The posterior tibialis is a very important but often overlooked calf muscle. It is one of the main supports for the arch, it inverts the heel and assists with plantarflexion, and it is a key dynamic stabilizer of the foot and ankle complex. Because of its location underneath that gastroc and soleus, the posterior tibialis gets can easily gets overshadowed by these larger muscles.
The strength and health of the posterior tibialis is vital in maintaining the medial arch. Before discussing different ways to strengthen the muscle to help with pronation and flat feet I wanted to discuss a condition called Tibialis Posterior Tendon Dysfunction (PTTD). Not too long ago I wrote about Achilles tendon ruptures and how they are a result of a degenerative process of the tendon tissue. PTTD has a lot in common with Achilles tendinopathy, except applied to women. Whereas Achilles tendon ruptures typically occur in men, usually in their 30s and 40s, PTTD mostly happens to women after the age of 40.
Comparison to Achilles tendon problems
The posterior tibialis tendon runs along the inside of the ankle and attaches to the arch and underside of the foot. Weakening of the tendon leads to a progressive collapse of the arch. Similar to Achilles tendinopathy, the exact cause of PTTD is not well understood. Previously, the problem would often be mistaken for similar conditions like ankle sprains or Achilles tendinosis. Recent investigation into the nature of the problem is starting to shed some light into this tendon dysfunction, thought many unanswered questions still remain.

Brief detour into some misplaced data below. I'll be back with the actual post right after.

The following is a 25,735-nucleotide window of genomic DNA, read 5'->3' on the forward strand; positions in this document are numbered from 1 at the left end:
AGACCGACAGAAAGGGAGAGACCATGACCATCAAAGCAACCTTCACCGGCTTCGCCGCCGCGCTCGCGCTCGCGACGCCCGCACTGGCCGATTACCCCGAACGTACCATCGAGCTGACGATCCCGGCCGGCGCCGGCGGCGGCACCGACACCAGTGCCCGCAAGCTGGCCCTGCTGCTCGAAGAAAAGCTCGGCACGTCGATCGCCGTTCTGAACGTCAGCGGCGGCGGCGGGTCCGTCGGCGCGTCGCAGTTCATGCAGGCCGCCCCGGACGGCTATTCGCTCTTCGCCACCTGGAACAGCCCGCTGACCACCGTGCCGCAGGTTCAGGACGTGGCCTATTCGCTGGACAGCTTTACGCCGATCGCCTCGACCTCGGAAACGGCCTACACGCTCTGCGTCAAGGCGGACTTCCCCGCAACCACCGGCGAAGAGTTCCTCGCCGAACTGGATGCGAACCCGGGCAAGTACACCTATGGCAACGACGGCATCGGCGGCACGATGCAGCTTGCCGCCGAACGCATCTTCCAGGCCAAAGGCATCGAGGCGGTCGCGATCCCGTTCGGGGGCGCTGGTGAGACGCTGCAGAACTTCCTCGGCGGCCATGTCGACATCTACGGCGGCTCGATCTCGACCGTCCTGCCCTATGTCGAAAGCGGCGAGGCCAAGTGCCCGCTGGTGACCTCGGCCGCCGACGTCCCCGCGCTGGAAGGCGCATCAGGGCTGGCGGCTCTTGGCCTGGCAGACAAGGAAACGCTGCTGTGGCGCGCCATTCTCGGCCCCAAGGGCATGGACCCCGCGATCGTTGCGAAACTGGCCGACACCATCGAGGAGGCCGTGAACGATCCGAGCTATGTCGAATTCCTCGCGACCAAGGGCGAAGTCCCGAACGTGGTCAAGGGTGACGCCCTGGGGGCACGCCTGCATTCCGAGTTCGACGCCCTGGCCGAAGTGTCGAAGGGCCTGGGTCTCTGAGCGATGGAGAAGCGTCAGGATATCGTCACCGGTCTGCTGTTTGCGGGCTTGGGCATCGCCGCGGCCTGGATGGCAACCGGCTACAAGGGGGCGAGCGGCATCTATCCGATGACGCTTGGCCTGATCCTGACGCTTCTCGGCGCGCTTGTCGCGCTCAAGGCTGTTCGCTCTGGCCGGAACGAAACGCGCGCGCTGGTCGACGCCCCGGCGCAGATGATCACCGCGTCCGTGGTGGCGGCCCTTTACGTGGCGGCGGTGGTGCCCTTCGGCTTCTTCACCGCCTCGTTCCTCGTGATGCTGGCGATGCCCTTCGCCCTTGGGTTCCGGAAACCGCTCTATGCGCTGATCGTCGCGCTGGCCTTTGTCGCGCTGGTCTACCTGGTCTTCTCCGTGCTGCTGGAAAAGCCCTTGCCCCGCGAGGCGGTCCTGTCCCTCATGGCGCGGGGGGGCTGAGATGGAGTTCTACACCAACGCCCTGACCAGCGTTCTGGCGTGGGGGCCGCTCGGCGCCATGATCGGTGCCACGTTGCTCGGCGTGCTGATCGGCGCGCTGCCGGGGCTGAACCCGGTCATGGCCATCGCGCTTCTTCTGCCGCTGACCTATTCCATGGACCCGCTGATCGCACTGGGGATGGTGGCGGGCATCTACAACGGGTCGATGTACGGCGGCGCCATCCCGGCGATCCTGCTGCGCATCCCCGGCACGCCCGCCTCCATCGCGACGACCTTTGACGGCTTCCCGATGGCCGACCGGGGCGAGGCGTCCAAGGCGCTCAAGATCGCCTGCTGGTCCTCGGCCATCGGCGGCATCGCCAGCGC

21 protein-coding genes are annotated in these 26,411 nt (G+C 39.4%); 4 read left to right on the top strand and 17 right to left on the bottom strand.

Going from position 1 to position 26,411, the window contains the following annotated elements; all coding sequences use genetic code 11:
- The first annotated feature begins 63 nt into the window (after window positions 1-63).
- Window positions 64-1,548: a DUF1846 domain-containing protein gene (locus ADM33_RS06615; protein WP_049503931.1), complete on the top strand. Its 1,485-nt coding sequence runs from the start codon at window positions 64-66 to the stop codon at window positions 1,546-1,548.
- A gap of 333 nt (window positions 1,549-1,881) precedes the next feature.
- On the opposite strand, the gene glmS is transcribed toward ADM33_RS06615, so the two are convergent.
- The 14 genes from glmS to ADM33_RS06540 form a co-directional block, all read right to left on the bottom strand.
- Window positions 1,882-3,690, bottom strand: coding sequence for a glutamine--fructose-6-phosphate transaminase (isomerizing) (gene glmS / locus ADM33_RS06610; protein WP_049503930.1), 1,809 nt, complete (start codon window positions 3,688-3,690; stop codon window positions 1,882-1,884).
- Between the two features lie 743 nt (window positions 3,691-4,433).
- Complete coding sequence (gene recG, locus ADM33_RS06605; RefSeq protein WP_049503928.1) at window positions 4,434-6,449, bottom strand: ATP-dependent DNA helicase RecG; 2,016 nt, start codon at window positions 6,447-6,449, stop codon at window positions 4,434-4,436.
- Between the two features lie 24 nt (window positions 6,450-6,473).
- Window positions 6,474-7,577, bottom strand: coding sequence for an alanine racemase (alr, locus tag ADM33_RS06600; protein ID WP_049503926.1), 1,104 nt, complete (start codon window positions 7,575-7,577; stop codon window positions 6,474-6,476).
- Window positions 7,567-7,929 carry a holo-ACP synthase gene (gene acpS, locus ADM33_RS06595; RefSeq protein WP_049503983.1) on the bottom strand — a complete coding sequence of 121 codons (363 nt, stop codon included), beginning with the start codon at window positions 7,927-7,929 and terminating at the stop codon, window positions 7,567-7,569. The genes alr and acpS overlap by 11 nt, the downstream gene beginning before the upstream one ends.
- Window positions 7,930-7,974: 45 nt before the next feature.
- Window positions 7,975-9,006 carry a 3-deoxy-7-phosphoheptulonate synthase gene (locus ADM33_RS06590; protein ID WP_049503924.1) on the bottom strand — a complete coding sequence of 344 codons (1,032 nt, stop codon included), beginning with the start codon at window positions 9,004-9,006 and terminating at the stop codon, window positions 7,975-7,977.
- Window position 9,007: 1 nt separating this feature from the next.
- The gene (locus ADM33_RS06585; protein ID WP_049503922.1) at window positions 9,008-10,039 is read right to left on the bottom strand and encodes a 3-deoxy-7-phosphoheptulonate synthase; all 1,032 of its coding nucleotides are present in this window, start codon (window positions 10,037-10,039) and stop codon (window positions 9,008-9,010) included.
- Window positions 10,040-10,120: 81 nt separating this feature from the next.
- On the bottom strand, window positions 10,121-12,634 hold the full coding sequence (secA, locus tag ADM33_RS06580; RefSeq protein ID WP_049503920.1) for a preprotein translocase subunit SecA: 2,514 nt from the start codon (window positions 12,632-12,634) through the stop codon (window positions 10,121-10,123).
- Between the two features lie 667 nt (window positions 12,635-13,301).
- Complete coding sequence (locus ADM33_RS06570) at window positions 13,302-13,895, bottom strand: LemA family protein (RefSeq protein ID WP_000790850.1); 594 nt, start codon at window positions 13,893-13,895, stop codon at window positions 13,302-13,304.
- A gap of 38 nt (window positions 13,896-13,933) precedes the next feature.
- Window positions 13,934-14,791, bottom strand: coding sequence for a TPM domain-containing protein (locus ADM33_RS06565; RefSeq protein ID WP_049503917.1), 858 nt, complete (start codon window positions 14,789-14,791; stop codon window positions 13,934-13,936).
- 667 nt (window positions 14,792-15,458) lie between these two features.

Research has shown the dysfunction is not the result of an inflammatory process as once thought, but rather a degeneration of the quality of the tissue that comprises the tendon. What causes the tendon to deteriorate still remains a mystery. There is some evidence that systemic diseases (e.g. rheumatoid arthritis) may affect of subset of people who develop the problem but when PTTD occurs as an isolated incidence, in the absence of other tendon problems throughout the body, the dysfunction is thought to be caused by mechanical stress or overuse.
Regarding the mechanical theory of PTTD there is also some debate about what came first: the tendon insufficiency of the flat foot? One studied examine radiographs of the non-involved leg in people presenting with PTTD. The researchers in that study concluded that a pre-existing flexible flat foot was often present and is a likely contributed to the development of the problem.
This is supported by other studies that have shown increased EMG activity in the posterior tibialis muscle in people PTTD and flat feet, which could predispose the tendon to overuse. When the posterior tibialis tendon completely stretches out or ruptures there would likely be a further collapse of the arch due to the increased strain transfered to other structures.
If the origin of the problem is mechanical issue, than a prevention strategy could be devised aimed at reducing abnormal stress on the posterior tibialis and performing exercises that strengthen the muscle and tendon. In order to relieve the stress there are two basic options. Orthotics or a program to correct the mechanical problems causing flat feet.